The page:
Presentation Formats of Policy Statements on Hotel Websites and Privacy Concerns: A Multimedia Learning Theory Perspective

Lee, Hee “Andy”, Au, Norman and Law, Rob (2013) Presentation Formats of Policy Statements on Hotel Websites and Privacy Concerns: A Multimedia Learning Theory Perspective. Journal of Hospitality and Tourism Research, 37 4: 470-489. doi:10.1177/1096348012436384

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Author Lee, Hee “Andy”
Au, Norman
Law, Rob
Title Presentation Formats of Policy Statements on Hotel Websites and Privacy Concerns: A Multimedia Learning Theory Perspective
Journal name Journal of Hospitality and Tourism Research   Check publisher's open access policy
ISSN 1096-3480
1557-7554
Publication date 2013-11-01
Year available 2012
Sub-type Article (original research)
DOI 10.1177/1096348012436384
Open Access Status File (Author Post-print)
Volume 37
Issue 4
Start page 470
End page 489
Total pages 20
Place of publication Thousand Oaks, United States
Publisher Sage Publications
Language eng
Abstract Information privacy is one of the major reasons that explains why many travelers are hesitant to provide personal information for online reservations. Despite the fact that most hotels provide privacy policy statements on their websites, little research has been done to examine how the format of these privacy statements affects customer trust. Based on the control/restricted theory and cognitive theory of multimedia learning, this study demonstrates how perceived control and learning can affect trust. Participants were shown validated privacy policy statements in a text format or a video format before they rated the trustworthiness of the hotel. The findings from 193 usable samples confirmed that the video was more effective in increasing trust and that it did so by increasing perceived control. The results suggest that hotel companies without a strong brand history can still establish customer trust by providing a well-located, well-executed, and easily understood online video privacy statement. Theoretical and managerial implications are discussed, and future research suggestions are provided.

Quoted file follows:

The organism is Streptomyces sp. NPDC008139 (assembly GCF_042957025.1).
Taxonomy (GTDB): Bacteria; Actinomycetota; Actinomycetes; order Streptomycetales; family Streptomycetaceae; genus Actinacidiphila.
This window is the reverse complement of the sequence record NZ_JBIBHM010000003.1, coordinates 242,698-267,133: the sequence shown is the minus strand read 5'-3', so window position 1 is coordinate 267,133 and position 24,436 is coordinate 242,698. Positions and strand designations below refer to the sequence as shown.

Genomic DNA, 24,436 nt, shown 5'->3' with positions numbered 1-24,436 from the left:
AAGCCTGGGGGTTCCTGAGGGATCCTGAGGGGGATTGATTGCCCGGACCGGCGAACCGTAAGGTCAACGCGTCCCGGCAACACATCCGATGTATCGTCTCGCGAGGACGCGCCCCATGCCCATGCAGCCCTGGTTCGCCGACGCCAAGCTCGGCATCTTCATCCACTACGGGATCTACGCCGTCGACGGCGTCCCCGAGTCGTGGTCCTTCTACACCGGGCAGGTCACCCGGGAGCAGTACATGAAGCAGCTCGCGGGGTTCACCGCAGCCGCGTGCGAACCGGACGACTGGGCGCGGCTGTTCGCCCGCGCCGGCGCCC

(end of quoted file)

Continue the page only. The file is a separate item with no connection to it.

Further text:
Keyword Multimedia learning
Online privacy
Perceived control
Trust
Q-Index Code C1
Q-Index Status Provisional Code
Institutional Status Non-UQ

Document type: Journal Article
Sub-type: Article (original research)
Collection: UQ Business School Publications
 
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